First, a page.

Monday, 19 July 2010

When will the rest of the world follow the German example?

One of the major talking points of this world cup has been the emergence of a young German team. This team had been written off by everyone before the tournament had even started, although those who had seen them play knew the confidence and ability was there and waiting to shine. The fact that they finished in 3rd place for the 3rd successive world cup indicates a nation who have succeeded in producing talent that has come to fruition at the correct time.

Although the German’s have had considerable success both internationally and domestically they realised after the early exit in Euro 2004 that things had to change. Jurgen Klinsmann was appointed as manager with Joachim Loew brought in as his assistant. The ideas put in place during this period produced the results we have seen in the 2010 World Cup. They have placed more emphasis on the development of their young players and ensuring that those brought through should gain experience as early as possible.

This was aided by the German FA who insisted that every German club side in Bundesliga 1 and 2 had to have youth teams who would compete in a league every season. Although this does exist in the Premiership there is now much more attention paid to this development than there is here. When you consider that 15 of their 23 players were 25 or under it begins to demonstrate how influential this could be.

The German FA has also introduced the 50+1 rule which prevents foreign investors buying majority shares in Bundesliga clubs. Although in some corners they view this as potentially damaging to the league it will ensure the ownership of clubs remains where it should; with the fans. After the recent revelations regarding the debt at Manchester United and Liverpool this would seem appealing to many of the Premiership clubs that are now owned by foreign businessmen. When you consider how much money is pumped into the game in this country it is also staggering to see that the German’s are also able to run their league with the biggest profit margin in Europe. Whilst the Bundesliga may not be as attractive to potential sponsors or top name players they are at least ensuring financial stability for a long time to come.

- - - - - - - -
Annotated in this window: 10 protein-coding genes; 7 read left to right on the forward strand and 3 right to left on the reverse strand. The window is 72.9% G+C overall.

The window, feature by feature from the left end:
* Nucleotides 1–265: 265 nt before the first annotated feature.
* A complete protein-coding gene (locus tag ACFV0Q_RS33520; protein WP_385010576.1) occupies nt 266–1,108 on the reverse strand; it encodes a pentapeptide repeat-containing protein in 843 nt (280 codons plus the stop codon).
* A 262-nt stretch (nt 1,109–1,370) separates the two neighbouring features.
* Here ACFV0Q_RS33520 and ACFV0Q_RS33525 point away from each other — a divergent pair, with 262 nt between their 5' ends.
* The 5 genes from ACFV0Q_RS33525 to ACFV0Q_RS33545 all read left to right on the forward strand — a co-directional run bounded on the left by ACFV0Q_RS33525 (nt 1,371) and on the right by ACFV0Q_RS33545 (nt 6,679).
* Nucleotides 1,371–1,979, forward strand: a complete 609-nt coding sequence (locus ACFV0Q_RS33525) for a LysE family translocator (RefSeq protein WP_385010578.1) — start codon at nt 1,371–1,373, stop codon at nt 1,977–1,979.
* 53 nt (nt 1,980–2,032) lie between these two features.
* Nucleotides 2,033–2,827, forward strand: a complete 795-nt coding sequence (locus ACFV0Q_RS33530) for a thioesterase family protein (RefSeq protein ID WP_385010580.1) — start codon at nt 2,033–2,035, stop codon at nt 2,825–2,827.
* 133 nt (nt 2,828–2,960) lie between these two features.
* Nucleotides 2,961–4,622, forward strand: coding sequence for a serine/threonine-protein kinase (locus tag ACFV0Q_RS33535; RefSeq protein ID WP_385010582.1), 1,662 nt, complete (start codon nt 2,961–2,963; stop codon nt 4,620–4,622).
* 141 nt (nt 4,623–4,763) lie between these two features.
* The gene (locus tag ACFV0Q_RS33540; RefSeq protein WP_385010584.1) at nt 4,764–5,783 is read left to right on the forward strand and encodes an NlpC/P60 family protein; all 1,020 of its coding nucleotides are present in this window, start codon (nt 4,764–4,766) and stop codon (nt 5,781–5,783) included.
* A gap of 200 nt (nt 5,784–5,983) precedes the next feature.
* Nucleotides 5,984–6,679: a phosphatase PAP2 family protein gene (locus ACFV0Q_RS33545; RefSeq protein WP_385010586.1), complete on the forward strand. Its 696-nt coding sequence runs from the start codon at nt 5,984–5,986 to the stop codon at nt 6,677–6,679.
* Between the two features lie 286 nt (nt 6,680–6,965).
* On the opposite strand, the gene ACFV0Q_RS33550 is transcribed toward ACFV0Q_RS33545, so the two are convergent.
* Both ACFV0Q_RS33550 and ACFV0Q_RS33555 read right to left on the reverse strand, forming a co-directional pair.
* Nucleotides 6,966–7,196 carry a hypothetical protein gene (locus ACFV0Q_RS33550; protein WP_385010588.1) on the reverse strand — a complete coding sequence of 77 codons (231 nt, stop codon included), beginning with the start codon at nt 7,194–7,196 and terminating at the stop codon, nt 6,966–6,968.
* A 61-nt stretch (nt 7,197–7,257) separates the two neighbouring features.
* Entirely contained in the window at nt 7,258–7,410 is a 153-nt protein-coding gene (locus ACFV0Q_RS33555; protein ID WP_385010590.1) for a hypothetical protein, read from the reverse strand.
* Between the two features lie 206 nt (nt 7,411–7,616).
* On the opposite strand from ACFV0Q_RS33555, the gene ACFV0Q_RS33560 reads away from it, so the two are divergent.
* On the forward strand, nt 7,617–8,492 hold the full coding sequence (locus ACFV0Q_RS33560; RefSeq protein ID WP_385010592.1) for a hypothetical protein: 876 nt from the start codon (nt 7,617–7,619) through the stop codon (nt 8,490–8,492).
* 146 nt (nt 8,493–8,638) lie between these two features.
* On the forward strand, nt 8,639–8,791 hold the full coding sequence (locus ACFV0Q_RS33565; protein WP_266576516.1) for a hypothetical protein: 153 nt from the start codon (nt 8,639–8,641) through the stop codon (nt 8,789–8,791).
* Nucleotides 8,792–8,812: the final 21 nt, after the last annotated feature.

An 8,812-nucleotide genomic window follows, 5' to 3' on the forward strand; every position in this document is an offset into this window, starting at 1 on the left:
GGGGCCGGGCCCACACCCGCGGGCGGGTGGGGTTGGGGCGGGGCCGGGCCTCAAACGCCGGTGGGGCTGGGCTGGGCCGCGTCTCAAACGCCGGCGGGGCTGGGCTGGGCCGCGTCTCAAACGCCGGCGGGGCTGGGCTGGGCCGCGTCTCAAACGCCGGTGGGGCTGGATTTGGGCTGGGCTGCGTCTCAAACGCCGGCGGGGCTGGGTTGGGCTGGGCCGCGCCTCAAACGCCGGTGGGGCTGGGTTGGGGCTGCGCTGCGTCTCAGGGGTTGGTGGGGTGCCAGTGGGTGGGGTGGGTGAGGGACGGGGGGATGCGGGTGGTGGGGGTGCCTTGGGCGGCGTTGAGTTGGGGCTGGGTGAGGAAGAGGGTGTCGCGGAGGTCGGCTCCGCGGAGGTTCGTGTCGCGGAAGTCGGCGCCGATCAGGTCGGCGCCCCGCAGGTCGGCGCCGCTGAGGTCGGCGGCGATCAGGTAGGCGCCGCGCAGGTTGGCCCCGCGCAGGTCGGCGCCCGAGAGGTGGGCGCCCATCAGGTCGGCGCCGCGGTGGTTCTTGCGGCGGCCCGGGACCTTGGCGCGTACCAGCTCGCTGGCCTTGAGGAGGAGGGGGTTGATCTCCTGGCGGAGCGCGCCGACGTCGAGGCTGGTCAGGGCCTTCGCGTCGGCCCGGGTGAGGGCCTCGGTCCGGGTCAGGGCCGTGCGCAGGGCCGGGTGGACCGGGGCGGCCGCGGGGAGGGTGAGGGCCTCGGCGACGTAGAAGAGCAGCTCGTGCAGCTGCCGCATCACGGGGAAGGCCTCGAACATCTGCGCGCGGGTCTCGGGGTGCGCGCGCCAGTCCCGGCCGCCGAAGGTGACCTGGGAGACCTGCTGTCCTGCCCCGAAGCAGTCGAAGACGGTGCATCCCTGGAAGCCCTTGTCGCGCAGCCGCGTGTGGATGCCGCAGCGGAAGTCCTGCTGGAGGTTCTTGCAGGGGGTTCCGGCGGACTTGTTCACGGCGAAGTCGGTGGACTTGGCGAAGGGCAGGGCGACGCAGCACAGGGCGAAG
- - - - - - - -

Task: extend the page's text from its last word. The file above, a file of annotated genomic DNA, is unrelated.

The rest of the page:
All these implementations have resulted in the continuing success of the national team which is vital for the progression of football. The model is not over complex or financially crippling, but why is it not being replicated elsewhere? The model in England is failing and the Football Association needs to take action now before the country falls further and further behind.

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